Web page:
Nov 11, 2011

Underscores in Test Names are a Pain to Type, Right? Not Anymore!

It might be a large assumption given some of the customers I deal with, but I’m going to assume you write unit tests.  I’m also going to assume that when you write tests your test names have underscores separating all the words and making your test names human readable. Something like This_is_a_really_long_test_name_but_thats_ok_because_its_easy_to_read_when_I_use_underscores.

The only (minor) problem I have with this approach is that underscore isn’t the easiest key to type.  I’d rather just hit the space bar and have Visual Studio change that space to an underscore for me – after all, that’s exactly what computers are good for :-)

Here’s the good news, there’s a great little ReSharper macro that has been developed that does just that – it’s available from https://github.com/joaroyen/ReSharperExtensions and all you need to do is create an R# live template that wires the macro up to your test name field in a live template.  For example:

image

Now when you use the live template to create a test you can simply type the test name with spaces and they’ll be converted into underscores for you automagically.  Fanstastic!

Kudos to Joar Oyen for his great work, and feel free to check out his blog post for how this works under the hood.

3 comments:

  1. Hmm interesting. We tend to stay away from underscores. The main reason is if an editor or something ever underlines it then you can have trouble telling where the underscores are and where just normal spaces are.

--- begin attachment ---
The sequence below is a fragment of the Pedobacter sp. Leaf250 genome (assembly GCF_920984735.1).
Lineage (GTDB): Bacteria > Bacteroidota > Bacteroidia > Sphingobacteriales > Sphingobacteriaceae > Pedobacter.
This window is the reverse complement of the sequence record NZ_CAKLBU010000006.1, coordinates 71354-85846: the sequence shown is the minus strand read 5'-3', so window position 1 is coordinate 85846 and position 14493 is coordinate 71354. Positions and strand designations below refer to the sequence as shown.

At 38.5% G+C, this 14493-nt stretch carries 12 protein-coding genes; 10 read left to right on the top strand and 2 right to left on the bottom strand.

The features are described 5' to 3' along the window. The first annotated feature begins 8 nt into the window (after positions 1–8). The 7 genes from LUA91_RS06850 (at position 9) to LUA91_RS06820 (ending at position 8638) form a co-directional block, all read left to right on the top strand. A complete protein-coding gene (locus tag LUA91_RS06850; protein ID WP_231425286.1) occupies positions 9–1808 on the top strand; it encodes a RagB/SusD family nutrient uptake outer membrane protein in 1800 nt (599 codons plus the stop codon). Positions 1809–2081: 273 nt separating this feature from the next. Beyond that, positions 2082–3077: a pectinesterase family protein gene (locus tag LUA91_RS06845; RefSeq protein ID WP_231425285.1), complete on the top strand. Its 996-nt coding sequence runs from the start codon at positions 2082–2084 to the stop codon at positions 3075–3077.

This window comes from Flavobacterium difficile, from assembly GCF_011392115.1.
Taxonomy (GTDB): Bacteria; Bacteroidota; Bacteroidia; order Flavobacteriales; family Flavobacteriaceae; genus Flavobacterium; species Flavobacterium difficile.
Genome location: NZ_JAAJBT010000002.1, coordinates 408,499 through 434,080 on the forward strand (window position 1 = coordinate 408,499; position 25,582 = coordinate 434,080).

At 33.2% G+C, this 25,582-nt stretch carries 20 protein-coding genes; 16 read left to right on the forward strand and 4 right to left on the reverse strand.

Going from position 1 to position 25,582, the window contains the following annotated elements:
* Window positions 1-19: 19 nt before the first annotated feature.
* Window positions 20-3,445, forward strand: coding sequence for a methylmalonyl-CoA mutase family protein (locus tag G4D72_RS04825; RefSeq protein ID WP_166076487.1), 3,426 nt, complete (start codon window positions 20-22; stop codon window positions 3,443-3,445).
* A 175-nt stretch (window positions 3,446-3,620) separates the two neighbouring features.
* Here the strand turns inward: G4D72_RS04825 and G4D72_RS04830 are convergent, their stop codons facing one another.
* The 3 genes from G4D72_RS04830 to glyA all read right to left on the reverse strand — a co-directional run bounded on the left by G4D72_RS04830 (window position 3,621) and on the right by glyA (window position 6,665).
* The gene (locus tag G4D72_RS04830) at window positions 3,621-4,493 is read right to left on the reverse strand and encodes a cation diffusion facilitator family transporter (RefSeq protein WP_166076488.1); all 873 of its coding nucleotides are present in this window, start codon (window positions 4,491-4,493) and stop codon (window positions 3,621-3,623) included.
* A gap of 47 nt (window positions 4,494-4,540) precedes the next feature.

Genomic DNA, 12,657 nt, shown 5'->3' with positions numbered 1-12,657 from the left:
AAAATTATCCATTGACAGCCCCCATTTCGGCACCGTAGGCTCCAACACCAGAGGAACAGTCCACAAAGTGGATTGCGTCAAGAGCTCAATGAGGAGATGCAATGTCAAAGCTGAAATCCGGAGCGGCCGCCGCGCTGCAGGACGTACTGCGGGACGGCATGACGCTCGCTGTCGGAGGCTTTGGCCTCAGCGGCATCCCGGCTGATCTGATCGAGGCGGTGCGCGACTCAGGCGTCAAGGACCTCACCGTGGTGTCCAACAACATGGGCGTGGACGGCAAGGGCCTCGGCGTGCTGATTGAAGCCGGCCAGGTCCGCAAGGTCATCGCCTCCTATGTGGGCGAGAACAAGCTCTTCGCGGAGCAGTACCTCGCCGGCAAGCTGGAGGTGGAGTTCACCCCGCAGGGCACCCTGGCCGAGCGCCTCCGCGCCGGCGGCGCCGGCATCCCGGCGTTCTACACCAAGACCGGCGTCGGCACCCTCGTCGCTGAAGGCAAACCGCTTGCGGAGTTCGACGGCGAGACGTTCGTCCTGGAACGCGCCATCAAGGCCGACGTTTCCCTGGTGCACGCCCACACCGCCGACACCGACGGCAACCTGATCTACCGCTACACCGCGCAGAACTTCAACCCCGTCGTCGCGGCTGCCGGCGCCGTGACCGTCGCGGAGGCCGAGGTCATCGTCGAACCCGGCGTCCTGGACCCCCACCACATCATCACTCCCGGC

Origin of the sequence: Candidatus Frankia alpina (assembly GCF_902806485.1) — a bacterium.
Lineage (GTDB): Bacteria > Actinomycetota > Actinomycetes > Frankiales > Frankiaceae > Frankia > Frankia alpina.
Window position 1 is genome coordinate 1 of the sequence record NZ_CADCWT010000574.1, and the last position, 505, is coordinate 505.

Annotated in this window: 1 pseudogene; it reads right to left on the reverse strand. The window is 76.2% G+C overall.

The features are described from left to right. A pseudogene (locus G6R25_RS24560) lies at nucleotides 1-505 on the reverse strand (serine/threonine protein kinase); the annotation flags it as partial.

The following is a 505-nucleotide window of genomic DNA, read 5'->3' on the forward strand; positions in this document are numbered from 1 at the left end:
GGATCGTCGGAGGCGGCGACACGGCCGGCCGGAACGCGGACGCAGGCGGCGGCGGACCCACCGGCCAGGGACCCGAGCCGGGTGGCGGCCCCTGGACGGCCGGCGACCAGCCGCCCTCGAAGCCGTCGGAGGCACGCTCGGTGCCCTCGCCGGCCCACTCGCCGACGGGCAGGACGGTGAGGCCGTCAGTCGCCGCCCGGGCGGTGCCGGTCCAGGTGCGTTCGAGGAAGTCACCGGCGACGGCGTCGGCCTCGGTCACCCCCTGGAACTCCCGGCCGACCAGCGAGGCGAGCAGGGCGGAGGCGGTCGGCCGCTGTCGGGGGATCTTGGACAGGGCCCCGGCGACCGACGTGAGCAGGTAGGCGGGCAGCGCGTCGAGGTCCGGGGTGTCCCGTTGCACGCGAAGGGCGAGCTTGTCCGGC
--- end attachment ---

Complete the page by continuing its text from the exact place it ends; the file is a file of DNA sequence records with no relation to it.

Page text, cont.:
You might also try (depending on what you prefer of course) using CamelCase (http://en.wikipedia.org/wiki/CamelCase).

    An example is...

    myGreatUnitTestName.

    It actually still is very readable. :)

    It also depends on your coding standards and language. It is great to sit down and write a coding standard so that everyone is on the same page to start with. That way when some code comes up for review and it doesn't fit the standard you can ask your engineer to refactor it to suit. The end result is code that is consistent and doesn't make people jump through mental hoops every 2 seconds trying to understand the code.

    Our practice is to always imagine we are writing code that a completely new employee (armed with our coding standards) might need to sit down and work on it tomorrow. Or another exercise is to imagine that you may not look at or think about the project for 2 or 3 years. That is a good length of time and you would be surprised what you can forget in that time.

    What ever you do if you don't code with consistent, readable and well documented code you may never be able to extract yourself from the process and will have to keep working on code that only you can read and understand.

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  2. Camel and pascal casing only really works up to about 30 characters or so. After that your brain has to work too hard to parse the text, which is why underscores for test names are generally a better approach. Also, when you look at a long list of tests after a test run then it's very easy to read the test names.

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  3. I use an AHK script from here that I probably originally found on Dave Tchepak's blog, so I just hit CTRL-Shift-U to toggle naming mode, which_I_can_do_ANYWHERE but it can catch me out sometimes ;-)

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